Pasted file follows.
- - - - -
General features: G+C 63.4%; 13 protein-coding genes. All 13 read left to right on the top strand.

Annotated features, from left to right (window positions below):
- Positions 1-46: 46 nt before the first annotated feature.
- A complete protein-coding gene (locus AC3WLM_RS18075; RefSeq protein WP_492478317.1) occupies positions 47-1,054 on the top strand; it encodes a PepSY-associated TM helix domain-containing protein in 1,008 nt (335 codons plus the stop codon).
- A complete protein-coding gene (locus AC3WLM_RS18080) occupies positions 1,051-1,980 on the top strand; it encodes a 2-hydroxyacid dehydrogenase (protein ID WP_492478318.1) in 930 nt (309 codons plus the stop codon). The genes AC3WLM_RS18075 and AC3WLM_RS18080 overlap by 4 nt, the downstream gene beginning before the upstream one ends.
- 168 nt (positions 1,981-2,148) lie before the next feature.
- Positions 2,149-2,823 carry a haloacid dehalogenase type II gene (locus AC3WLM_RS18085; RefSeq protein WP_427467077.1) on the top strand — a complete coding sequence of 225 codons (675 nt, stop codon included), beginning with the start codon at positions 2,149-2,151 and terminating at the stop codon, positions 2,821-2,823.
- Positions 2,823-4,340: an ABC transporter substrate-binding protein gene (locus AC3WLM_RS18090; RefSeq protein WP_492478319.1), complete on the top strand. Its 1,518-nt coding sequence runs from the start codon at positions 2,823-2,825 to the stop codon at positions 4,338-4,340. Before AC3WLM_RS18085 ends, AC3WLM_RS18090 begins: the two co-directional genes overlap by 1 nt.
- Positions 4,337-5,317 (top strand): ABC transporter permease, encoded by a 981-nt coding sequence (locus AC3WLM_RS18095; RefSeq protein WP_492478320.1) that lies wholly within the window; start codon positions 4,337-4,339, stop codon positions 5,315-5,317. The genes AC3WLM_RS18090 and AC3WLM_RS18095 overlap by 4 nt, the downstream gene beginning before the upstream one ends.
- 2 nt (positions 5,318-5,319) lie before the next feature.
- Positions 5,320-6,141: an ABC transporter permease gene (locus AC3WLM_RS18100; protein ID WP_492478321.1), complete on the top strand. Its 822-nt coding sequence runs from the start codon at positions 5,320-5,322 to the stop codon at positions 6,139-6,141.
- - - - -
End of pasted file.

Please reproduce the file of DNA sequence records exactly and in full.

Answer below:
General features: G+C 63.4%; 13 protein-coding genes. All 13 read left to right on the top strand.

Annotated features, from left to right (window positions below):
- Positions 1-46: 46 nt before the first annotated feature.
- A complete protein-coding gene (locus AC3WLM_RS18075; RefSeq protein WP_492478317.1) occupies positions 47-1,054 on the top strand; it encodes a PepSY-associated TM helix domain-containing protein in 1,008 nt (335 codons plus the stop codon).
- A complete protein-coding gene (locus AC3WLM_RS18080) occupies positions 1,051-1,980 on the top strand; it encodes a 2-hydroxyacid dehydrogenase (protein ID WP_492478318.1) in 930 nt (309 codons plus the stop codon). The genes AC3WLM_RS18075 and AC3WLM_RS18080 overlap by 4 nt, the downstream gene beginning before the upstream one ends.
- 168 nt (positions 1,981-2,148) lie before the next feature.
- Positions 2,149-2,823 carry a haloacid dehalogenase type II gene (locus AC3WLM_RS18085; RefSeq protein WP_427467077.1) on the top strand — a complete coding sequence of 225 codons (675 nt, stop codon included), beginning with the start codon at positions 2,149-2,151 and terminating at the stop codon, positions 2,821-2,823.
- Positions 2,823-4,340: an ABC transporter substrate-binding protein gene (locus AC3WLM_RS18090; RefSeq protein WP_492478319.1), complete on the top strand. Its 1,518-nt coding sequence runs from the start codon at positions 2,823-2,825 to the stop codon at positions 4,338-4,340. Before AC3WLM_RS18085 ends, AC3WLM_RS18090 begins: the two co-directional genes overlap by 1 nt.
- Positions 4,337-5,317 (top strand): ABC transporter permease, encoded by a 981-nt coding sequence (locus AC3WLM_RS18095; RefSeq protein WP_492478320.1) that lies wholly within the window; start codon positions 4,337-4,339, stop codon positions 5,315-5,317. The genes AC3WLM_RS18090 and AC3WLM_RS18095 overlap by 4 nt, the downstream gene beginning before the upstream one ends.
- 2 nt (positions 5,318-5,319) lie before the next feature.
- Positions 5,320-6,141: an ABC transporter permease gene (locus AC3WLM_RS18100; protein ID WP_492478321.1), complete on the top strand. Its 822-nt coding sequence runs from the start codon at positions 5,320-5,322 to the stop codon at positions 6,139-6,141.